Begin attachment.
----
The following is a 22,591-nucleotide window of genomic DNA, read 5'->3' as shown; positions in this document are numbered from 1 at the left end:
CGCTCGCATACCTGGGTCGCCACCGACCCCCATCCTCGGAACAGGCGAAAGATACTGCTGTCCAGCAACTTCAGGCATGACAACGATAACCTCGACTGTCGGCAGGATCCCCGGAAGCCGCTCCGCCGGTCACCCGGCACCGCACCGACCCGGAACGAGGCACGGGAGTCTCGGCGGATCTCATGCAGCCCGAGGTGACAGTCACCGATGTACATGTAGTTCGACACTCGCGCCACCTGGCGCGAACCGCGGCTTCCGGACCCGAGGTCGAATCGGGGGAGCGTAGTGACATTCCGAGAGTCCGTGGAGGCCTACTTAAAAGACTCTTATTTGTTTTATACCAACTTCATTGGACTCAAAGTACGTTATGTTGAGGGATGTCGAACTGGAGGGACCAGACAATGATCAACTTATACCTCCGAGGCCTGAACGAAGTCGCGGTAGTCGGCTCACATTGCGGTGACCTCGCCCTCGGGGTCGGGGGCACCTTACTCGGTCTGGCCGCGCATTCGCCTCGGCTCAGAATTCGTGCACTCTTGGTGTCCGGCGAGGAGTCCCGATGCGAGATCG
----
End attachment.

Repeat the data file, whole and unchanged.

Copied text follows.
The following is a 22,591-nucleotide window of genomic DNA, read 5'->3' as shown; positions in this document are numbered from 1 at the left end:
CGCTCGCATACCTGGGTCGCCACCGACCCCCATCCTCGGAACAGGCGAAAGATACTGCTGTCCAGCAACTTCAGGCATGACAACGATAACCTCGACTGTCGGCAGGATCCCCGGAAGCCGCTCCGCCGGTCACCCGGCACCGCACCGACCCGGAACGAGGCACGGGAGTCTCGGCGGATCTCATGCAGCCCGAGGTGACAGTCACCGATGTACATGTAGTTCGACACTCGCGCCACCTGGCGCGAACCGCGGCTTCCGGACCCGAGGTCGAATCGGGGGAGCGTAGTGACATTCCGAGAGTCCGTGGAGGCCTACTTAAAAGACTCTTATTTGTTTTATACCAACTTCATTGGACTCAAAGTACGTTATGTTGAGGGATGTCGAACTGGAGGGACCAGACAATGATCAACTTATACCTCCGAGGCCTGAACGAAGTCGCGGTAGTCGGCTCACATTGCGGTGACCTCGCCCTCGGGGTCGGGGGCACCTTACTCGGTCTGGCCGCGCATTCGCCTCGGCTCAGAATTCGTGCACTCTTGGTGTCCGGCGAGGAGTCCCGATGCGAGATCG